Magazine article Phi Kappa Phi Forum

The Other Tradition American Architecture: Frank Lloyd Wright and Louis I. Kahn

Magazine article Phi Kappa Phi Forum

The Other Tradition American Architecture: Frank Lloyd Wright and Louis I. Kahn

Article excerpt

What is the American tradition in architecture? Judging from what may be seen in the vast majority of suburban residential developments, office parks, or university campuses, the "traditional" American architecture that we have inherited exhibits a kind of schizophrenia, presenting to the street a thin veneer of "Victorian," or "Mediterranean," or some other cannibalized "historical" style (creating what is called "curb appeal"), which is totally unrelated to the thoroughly modern open-plan residential or office spaces to be found inside. What has happened to our traditional concept of American character and integrity, to "what you see is what you get," to the idea that internal values are more important than external appearances?

While this ideal of integrity has disappeared from the vast majority of our buildings today, it lies at the very heart of the uniquely American tradition of modern architecture embodied in the works of Frank Lloyd Wright (1867-1959) and Louis Isidore Kahn (1901-1974). Wright and Kahn are arguably the greatest of all American architects, and they are without question the only ones ever to reverse the traditional "trade deficit" with Europe and the world with respect to architectural ideas of consequence.

FRANK LLOYD WRIGHT

As Horatio Greenough noted even as early as 1852, fifteen years before Wright's birth, Americans tend to accept all their styles--of clothing, entertainment, and architecture--from Europe. Yet Frank Lloyd Wright's early work was without question the first true manifestation of what has come to be called Modern architecture, and Wright's architecture had enormous and far-reaching influence on architects and artists all over the world, from the emergence of the Prairie House in 1900 until his death in 1959. Today, forty-four years after his death, Wright is the only architect who can be named by virtually every first-year student entering American universities, and the number of books published on Wright and his work continues to escalate. In today's newspaper, Jeff MacNelly's nationally-syndicated cartoon "Shoe," depicted a young schoolboy answering the exam question "Name the Wright brothers," with "Frank and Lloyd." Wright's influence also extends to his own profession, American architects having named Wright's 1936 Kaufmann House, called "Fallingwater," the most important building in the United States of the last 150 years.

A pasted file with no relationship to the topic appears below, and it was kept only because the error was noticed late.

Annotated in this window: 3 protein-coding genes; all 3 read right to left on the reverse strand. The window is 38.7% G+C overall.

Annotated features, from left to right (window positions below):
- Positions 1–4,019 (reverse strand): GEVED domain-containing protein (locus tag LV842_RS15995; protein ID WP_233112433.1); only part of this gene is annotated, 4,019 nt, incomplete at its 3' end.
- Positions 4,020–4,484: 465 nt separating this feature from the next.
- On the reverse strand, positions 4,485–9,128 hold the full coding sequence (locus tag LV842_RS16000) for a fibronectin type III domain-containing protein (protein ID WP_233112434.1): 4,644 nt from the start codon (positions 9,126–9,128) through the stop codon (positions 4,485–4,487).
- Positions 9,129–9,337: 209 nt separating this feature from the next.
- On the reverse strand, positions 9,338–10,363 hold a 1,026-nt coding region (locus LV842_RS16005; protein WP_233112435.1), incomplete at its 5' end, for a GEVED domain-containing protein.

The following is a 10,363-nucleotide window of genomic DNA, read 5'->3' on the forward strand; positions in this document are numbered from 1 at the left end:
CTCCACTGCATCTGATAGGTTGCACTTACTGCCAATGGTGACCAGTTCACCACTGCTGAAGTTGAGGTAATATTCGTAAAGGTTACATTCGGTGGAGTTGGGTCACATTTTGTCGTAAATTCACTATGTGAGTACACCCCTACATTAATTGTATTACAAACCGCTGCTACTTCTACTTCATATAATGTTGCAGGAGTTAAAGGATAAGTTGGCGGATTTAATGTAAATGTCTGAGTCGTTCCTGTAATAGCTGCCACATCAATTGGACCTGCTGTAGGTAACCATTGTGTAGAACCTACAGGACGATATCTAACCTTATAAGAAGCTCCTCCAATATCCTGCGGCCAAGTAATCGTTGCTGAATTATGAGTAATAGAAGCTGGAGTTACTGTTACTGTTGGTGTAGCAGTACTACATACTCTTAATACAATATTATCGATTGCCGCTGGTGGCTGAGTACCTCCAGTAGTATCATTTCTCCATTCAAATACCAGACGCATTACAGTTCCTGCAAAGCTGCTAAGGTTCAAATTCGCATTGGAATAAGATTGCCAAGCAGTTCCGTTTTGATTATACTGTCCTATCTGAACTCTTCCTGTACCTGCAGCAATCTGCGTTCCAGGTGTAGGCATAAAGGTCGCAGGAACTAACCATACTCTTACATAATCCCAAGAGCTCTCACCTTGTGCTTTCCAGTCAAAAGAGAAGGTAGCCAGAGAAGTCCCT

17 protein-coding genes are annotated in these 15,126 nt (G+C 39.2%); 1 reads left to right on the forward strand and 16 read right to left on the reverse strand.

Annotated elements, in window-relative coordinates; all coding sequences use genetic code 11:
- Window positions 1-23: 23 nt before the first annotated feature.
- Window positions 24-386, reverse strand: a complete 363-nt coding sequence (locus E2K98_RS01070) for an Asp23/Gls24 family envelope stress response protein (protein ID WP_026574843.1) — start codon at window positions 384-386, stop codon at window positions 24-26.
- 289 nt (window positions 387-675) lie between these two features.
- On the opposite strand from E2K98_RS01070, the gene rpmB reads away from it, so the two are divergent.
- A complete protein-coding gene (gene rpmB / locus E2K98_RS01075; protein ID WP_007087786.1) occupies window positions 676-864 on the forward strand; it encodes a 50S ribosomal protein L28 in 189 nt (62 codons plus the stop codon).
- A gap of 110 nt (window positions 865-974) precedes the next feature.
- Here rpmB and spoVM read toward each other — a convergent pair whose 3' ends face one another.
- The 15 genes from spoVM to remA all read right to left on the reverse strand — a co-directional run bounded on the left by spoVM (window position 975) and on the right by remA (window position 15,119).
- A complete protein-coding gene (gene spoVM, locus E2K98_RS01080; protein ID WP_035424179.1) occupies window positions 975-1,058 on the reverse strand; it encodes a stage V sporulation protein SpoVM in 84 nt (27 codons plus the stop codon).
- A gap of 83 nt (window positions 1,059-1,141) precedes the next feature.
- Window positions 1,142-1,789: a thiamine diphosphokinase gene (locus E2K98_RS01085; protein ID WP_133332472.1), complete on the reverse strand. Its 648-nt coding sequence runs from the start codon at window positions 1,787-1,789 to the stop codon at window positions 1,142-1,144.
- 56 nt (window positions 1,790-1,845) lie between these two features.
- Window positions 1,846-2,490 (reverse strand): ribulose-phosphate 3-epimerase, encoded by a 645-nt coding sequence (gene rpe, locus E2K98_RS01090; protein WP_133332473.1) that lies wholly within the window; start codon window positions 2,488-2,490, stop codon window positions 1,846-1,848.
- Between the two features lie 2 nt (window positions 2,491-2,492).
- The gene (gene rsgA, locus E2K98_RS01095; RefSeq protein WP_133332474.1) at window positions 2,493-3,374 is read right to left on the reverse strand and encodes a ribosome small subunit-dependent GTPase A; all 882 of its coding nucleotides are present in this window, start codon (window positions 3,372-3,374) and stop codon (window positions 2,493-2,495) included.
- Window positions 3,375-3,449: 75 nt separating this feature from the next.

But what exactly is it that we "know" about Wright? The vast majority of us know Wright's work only from photographs, usually showing the exterior of a building. What is perhaps the most famous photograph of a house, the one showing Wright's Fallingwater as seen from outside and below, is taken from a viewpoint that can be obtained only by standing in the middle of the stream! In fact, of those who claim to "know" the architecture of Wright, only a minuscule minority has ever actually been inside any building that he designed.

Yet for both Wright and Kahn, the concept of inhabiting a building, our experience of its interior space, of the rooms within, was the beginning of all architecture--and it was only from this interior spatial experience that a building's external form was to be unfolded or projected. Through our contemporary insistence on engaging architecture only from the exterior view, as an object in the landscape, the tradition of Wright and Kahn has become almost totally divorced from the typical notions of what is traditional architecture in America today. The idea that we can know a building from simply driving by and peering at whatever exterior forms can be seen from the street runs counter to everything that Wright and Kahn believed about architecture. If we are to engage their work, we must reject any suggestion that what is today called "traditional" has anything at all to do with the American tradition of architecture.

In 1914 Wright wrote, "I deliberately chose to break with traditions in order to be more true to Tradition than current conventions in architecture would permit," distinguishing between plural traditions (the ever-changing styles in vogue during his day), and singular Tradition (the great monuments of the past). …

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